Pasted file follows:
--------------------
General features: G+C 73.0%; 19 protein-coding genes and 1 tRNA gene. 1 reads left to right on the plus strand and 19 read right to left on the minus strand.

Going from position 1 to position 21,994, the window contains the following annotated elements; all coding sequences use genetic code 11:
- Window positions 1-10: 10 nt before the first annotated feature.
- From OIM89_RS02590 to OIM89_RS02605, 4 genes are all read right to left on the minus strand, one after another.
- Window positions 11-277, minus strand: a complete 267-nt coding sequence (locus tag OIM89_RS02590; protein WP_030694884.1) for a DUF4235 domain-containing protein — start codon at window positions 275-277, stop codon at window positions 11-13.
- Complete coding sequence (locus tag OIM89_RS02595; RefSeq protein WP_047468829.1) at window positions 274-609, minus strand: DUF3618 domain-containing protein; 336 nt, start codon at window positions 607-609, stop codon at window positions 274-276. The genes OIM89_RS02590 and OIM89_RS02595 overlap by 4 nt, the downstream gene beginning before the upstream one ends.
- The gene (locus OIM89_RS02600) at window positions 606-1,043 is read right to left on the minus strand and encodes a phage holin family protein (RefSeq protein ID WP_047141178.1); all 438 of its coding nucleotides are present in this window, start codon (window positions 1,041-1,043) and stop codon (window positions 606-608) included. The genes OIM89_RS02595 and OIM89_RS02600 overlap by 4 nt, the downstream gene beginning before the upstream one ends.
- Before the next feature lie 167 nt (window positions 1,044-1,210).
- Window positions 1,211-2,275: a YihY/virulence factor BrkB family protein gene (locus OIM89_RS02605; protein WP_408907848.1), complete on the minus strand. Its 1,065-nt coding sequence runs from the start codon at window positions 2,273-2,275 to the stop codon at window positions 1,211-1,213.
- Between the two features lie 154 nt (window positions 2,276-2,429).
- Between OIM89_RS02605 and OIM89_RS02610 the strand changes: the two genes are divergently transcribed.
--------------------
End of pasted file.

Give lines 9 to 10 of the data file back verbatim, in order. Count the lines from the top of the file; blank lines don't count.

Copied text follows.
- Window positions 1,211-2,275: a YihY/virulence factor BrkB family protein gene (locus OIM89_RS02605; protein WP_408907848.1), complete on the minus strand. Its 1,065-nt coding sequence runs from the start codon at window positions 2,273-2,275 to the stop codon at window positions 1,211-1,213.
- Between the two features lie 154 nt (window positions 2,276-2,429).